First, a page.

One of the study’s goals was to show the impact of in-game brand integration compared to traditional advertising and product placement in other media. Through it, new standards were established to assess in-game ads via integration levels—static placement (think billboards or 3-D storefronts) or unique brand presence, in which players significantly interact with a brand in a game.
A branding haven
Like Glacéau, other marketers are playing in the gaming space, including Honda, Cingular Wireless, Axe, Dunkin’ Donuts, Reebok and Pizza Hut. Some Subway restaurants, for example, are testing the waters inserting dynamic ads—ads delivered over the Internet—into PC-based games.
Engage In-Game Advertising, a San Francisco-based media company that specializes in in-game advertising, began a pilot program in November that promoted Subway’s Daily Special sub in 725 California locations. Counter Strike, a military action strategy game, and Custom Play Golf powered by IGA Partners Radial Network, features billboard ads promoting the sandwich.
The in-game placement cost Subway less than $50,000, according to David Scott Smith, VP-business development for Engage. The program reached 121,000 unique gamers and delivered 96,000 viewing hours as of early January. As a result, Subway committed to a year’s worth of in-game advertising that will roll out in other U.S. markets, Smith says.
“We were able to reach out and touch the core audience,” Smith says. “That’s where games [become] a perfect fit.”
“A lot of people are moving away from TV to spend time playing video games,” says Shawn Hazeghazam, an advertising board chairman for Subway. “We want to be pioneers that reach out to this segment.”
While in-game advertising has some marketers buzzing, the concept is largely untested. Some shy away from it because they don’t want to be associated with violent M-rated games that target older audiences. Others are willing to venture one-offs.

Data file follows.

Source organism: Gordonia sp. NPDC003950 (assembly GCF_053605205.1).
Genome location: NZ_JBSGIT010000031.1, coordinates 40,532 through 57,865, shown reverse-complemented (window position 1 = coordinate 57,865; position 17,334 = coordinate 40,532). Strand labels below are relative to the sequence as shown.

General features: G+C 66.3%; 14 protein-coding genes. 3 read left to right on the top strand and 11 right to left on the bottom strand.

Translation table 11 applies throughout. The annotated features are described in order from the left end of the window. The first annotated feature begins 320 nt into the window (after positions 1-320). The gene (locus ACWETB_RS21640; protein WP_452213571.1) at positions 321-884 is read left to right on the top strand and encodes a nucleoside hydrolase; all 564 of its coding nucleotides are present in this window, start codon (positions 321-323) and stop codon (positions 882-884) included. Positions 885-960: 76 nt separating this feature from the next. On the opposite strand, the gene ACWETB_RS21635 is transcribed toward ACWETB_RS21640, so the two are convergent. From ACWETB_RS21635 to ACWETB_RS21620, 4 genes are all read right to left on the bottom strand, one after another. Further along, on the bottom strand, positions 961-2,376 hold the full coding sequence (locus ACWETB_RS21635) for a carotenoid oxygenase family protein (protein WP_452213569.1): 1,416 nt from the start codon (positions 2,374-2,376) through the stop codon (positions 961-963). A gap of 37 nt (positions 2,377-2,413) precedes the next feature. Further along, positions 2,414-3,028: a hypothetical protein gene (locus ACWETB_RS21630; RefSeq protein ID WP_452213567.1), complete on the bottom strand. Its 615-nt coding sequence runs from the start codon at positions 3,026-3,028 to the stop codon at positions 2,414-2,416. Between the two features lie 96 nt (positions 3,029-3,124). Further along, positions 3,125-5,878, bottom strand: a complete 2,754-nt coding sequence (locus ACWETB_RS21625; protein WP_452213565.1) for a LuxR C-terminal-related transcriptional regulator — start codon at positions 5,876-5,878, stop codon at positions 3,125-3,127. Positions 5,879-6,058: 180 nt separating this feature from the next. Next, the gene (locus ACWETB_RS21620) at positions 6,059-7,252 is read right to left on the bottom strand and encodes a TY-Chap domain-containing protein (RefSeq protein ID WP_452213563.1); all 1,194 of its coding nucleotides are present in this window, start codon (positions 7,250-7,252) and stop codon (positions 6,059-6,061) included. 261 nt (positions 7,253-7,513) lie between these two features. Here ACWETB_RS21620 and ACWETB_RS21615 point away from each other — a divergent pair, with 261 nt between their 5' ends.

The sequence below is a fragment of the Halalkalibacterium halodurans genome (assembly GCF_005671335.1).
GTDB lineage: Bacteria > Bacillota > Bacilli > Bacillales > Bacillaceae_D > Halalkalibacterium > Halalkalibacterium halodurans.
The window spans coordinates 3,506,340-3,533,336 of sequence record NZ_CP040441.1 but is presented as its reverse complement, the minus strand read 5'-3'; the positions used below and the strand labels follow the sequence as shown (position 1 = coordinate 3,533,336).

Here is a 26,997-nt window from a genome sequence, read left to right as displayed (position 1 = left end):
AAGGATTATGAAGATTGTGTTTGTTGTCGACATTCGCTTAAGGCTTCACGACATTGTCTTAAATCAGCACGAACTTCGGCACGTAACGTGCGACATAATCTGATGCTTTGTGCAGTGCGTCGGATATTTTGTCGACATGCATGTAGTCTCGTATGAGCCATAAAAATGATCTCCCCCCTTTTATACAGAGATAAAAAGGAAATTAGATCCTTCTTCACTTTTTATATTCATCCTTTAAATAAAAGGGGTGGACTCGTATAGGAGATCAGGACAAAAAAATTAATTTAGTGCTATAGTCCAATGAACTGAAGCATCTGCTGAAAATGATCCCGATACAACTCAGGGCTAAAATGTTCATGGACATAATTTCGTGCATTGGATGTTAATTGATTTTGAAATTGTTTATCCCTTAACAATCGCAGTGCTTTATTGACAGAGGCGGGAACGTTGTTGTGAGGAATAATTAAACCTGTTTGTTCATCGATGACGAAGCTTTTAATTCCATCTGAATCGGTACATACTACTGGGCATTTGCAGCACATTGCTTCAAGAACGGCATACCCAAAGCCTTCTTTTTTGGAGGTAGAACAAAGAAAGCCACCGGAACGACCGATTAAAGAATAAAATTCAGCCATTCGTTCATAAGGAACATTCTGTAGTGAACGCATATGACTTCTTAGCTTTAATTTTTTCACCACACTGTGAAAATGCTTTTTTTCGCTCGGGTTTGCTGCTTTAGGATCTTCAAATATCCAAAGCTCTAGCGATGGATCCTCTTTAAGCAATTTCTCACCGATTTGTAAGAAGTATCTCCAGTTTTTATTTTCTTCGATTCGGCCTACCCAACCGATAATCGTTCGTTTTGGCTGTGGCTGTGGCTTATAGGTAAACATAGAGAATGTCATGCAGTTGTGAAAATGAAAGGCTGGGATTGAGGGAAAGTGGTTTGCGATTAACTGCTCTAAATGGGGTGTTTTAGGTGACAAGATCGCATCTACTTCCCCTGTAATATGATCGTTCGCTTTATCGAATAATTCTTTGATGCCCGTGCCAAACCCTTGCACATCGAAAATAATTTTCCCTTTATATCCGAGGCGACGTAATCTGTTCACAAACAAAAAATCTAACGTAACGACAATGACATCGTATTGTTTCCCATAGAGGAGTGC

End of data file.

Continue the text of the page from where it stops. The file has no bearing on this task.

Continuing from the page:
Yet, for most marketers, the make-or-break question is return on investment. Publishers typically measure a brand’s ROI based on number of game units anticipated to be sold, the strength of the franchise and number of people playing the game per unit sold, Melian says.
“Advertisers are starting to get it, but it’s a small universe,” says Monika Madrid, senior manager, strategic sales and partnerships for San Francisco-based publisher Ubisoft. “We’ve already learned the hard-knock school lessons [but] more education is needed. We’re taking baby steps.”
In-game advertising is on the fast track. In 2005, U.S. marketers spent $71 million on video game advertising, according to the Boston-based Yankee Group. By 2009, video game advertising is expected to skyrocket to $561 million, Yankee Group says.
“The bottom line is you have a more engaged consumer in a gaming environment,” says Cory R. Treffiletti, senior VP-engagement architect, Carat Fusion, a New York digital media agency. “When a video game is on, that is the focus of attention not only for your eyes, it’s for your ears. It’s not a multitasking medium.”
For gamers, the thrill of the game is the virtual experience, the chance to escape reality and, to a degree, control their destiny. Gaming, whether online, mobile or console-based, lets players be a part of the storyline and live in an alternate reality.
“It allows the player an experience that generates real emotions,” says Bruce Friend, executive VP, managing director-media & entertainment insights for Culver City-based consumer research and consulting firm OTX. “In a video game, you decide where you are going….You can’t do that with a TV show.”
For marketers, gaming gives brands access to millions of eyeballs that aren’t diverting to other things, Friend says. Gamers are highly engaged in their environment and are more open to a marketer’s message.
“From an advertising standpoint, if you’ve got somebody’s attention and can get a message in front of them, that’s a very big thing,” Friend adds of in-game advertising. “As long as it is interactive and organic, it makes games more realistic.”